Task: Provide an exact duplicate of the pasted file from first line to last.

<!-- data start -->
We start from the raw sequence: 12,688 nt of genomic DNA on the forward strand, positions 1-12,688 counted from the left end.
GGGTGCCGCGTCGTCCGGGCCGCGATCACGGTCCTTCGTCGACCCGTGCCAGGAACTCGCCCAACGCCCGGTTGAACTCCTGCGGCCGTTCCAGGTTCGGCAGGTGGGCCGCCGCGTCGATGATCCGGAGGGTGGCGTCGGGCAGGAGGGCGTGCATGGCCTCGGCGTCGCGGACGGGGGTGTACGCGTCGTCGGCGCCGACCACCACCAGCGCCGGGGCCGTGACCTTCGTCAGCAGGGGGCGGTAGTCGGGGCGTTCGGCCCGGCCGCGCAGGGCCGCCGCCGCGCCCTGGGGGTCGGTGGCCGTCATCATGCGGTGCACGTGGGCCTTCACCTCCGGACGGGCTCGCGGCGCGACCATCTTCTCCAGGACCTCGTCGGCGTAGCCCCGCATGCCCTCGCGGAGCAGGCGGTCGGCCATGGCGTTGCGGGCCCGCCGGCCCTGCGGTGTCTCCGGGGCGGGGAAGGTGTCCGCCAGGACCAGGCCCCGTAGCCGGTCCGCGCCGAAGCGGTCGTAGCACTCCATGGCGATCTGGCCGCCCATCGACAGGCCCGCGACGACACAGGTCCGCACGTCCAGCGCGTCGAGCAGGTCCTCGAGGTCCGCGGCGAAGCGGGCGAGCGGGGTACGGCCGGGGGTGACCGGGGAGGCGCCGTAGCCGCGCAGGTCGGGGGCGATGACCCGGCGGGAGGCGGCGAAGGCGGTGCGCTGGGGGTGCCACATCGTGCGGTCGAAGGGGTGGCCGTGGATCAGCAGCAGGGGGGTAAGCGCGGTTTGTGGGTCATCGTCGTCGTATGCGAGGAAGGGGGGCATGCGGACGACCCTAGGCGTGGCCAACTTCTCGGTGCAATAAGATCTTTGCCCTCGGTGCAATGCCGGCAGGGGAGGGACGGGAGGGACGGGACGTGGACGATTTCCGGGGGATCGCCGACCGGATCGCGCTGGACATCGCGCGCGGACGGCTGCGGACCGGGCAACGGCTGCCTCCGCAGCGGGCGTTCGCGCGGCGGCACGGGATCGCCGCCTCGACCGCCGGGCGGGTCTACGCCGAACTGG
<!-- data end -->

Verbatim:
We start from the raw sequence: 12,688 nt of genomic DNA on the forward strand, positions 1-12,688 counted from the left end.
GGGTGCCGCGTCGTCCGGGCCGCGATCACGGTCCTTCGTCGACCCGTGCCAGGAACTCGCCCAACGCCCGGTTGAACTCCTGCGGCCGTTCCAGGTTCGGCAGGTGGGCCGCCGCGTCGATGATCCGGAGGGTGGCGTCGGGCAGGAGGGCGTGCATGGCCTCGGCGTCGCGGACGGGGGTGTACGCGTCGTCGGCGCCGACCACCACCAGCGCCGGGGCCGTGACCTTCGTCAGCAGGGGGCGGTAGTCGGGGCGTTCGGCCCGGCCGCGCAGGGCCGCCGCCGCGCCCTGGGGGTCGGTGGCCGTCATCATGCGGTGCACGTGGGCCTTCACCTCCGGACGGGCTCGCGGCGCGACCATCTTCTCCAGGACCTCGTCGGCGTAGCCCCGCATGCCCTCGCGGAGCAGGCGGTCGGCCATGGCGTTGCGGGCCCGCCGGCCCTGCGGTGTCTCCGGGGCGGGGAAGGTGTCCGCCAGGACCAGGCCCCGTAGCCGGTCCGCGCCGAAGCGGTCGTAGCACTCCATGGCGATCTGGCCGCCCATCGACAGGCCCGCGACGACACAGGTCCGCACGTCCAGCGCGTCGAGCAGGTCCTCGAGGTCCGCGGCGAAGCGGGCGAGCGGGGTACGGCCGGGGGTGACCGGGGAGGCGCCGTAGCCGCGCAGGTCGGGGGCGATGACCCGGCGGGAGGCGGCGAAGGCGGTGCGCTGGGGGTGCCACATCGTGCGGTCGAAGGGGTGGCCGTGGATCAGCAGCAGGGGGGTAAGCGCGGTTTGTGGGTCATCGTCGTCGTATGCGAGGAAGGGGGGCATGCGGACGACCCTAGGCGTGGCCAACTTCTCGGTGCAATAAGATCTTTGCCCTCGGTGCAATGCCGGCAGGGGAGGGACGGGAGGGACGGGACGTGGACGATTTCCGGGGGATCGCCGACCGGATCGCGCTGGACATCGCGCGCGGACGGCTGCGGACCGGGCAACGGCTGCCTCCGCAGCGGGCGTTCGCGCGGCGGCACGGGATCGCCGCCTCGACCGCCGGGCGGGTCTACGCCGAACTGG